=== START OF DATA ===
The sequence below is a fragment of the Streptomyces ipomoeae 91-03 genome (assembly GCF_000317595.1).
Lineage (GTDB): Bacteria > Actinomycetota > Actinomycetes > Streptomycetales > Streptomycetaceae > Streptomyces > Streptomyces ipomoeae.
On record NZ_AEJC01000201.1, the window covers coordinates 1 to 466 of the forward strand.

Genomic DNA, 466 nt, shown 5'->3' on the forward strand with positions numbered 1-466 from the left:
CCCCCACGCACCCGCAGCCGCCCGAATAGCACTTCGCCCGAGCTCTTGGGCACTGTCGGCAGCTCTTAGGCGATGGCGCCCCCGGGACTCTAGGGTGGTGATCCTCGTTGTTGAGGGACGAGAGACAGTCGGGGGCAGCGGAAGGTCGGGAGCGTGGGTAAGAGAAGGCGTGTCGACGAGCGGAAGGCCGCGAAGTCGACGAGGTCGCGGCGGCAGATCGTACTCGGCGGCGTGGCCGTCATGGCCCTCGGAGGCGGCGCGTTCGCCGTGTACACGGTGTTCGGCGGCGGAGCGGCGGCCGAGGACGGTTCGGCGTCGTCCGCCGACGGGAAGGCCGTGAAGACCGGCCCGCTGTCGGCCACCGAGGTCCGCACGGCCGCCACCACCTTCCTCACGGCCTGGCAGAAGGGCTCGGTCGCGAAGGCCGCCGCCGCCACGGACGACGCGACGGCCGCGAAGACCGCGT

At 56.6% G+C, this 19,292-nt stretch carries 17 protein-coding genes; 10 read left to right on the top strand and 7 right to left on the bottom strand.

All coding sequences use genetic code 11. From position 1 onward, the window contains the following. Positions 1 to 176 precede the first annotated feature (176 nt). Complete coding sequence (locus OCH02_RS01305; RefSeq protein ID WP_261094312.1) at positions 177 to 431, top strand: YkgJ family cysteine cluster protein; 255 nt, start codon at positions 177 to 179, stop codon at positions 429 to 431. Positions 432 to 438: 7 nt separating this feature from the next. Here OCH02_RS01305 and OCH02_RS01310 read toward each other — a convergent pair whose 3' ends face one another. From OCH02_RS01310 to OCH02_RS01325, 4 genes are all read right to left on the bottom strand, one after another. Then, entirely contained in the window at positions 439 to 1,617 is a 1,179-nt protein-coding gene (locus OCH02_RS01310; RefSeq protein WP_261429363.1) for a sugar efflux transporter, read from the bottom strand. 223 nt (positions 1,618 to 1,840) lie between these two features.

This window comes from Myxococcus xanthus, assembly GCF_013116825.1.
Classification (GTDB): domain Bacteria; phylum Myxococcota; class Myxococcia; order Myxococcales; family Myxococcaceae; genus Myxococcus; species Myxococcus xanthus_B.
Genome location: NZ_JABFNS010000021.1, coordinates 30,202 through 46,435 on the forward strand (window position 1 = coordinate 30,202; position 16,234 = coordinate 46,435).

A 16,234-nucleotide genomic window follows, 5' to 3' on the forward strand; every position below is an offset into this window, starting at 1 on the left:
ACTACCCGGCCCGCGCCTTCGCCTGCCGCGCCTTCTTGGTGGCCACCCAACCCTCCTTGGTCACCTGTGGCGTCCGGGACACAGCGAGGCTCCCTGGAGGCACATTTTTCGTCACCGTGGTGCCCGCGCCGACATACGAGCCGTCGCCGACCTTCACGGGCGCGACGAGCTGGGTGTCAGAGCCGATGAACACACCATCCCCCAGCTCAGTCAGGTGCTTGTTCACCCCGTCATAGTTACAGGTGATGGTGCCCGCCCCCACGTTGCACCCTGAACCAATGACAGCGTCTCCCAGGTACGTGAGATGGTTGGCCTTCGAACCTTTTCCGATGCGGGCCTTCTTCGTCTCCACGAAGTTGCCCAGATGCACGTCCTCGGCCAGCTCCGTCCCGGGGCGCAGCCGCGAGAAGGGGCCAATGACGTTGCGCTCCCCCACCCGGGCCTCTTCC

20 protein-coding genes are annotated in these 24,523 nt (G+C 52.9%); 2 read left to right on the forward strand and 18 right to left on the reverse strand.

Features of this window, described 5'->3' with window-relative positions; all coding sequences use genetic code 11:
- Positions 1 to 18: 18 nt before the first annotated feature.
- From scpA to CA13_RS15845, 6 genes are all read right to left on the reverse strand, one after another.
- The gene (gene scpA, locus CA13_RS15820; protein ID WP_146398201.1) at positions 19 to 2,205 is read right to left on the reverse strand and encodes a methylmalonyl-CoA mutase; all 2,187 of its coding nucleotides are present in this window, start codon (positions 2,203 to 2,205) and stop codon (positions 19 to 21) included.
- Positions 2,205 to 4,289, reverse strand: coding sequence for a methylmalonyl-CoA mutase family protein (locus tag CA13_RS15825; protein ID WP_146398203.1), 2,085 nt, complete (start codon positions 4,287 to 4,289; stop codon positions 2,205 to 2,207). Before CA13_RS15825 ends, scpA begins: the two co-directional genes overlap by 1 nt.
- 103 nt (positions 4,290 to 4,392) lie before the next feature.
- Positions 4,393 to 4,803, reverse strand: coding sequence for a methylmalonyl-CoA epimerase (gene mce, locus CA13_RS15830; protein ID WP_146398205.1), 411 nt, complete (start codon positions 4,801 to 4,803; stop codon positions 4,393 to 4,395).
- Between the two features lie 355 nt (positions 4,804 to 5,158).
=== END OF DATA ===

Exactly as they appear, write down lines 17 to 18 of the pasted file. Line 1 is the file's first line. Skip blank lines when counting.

- The gene (gene scpA, locus CA13_RS15820; protein ID WP_146398201.1) at positions 19 to 2,205 is read right to left on the reverse strand and encodes a methylmalonyl-CoA mutase; all 2,187 of its coding nucleotides are present in this window, start codon (positions 2,203 to 2,205) and stop codon (positions 19 to 21) included.
- Positions 2,205 to 4,289, reverse strand: coding sequence for a methylmalonyl-CoA mutase family protein (locus tag CA13_RS15825; protein ID WP_146398203.1), 2,085 nt, complete (start codon positions 4,287 to 4,289; stop codon positions 2,205 to 2,207). Before CA13_RS15825 ends, scpA begins: the two co-directional genes overlap by 1 nt.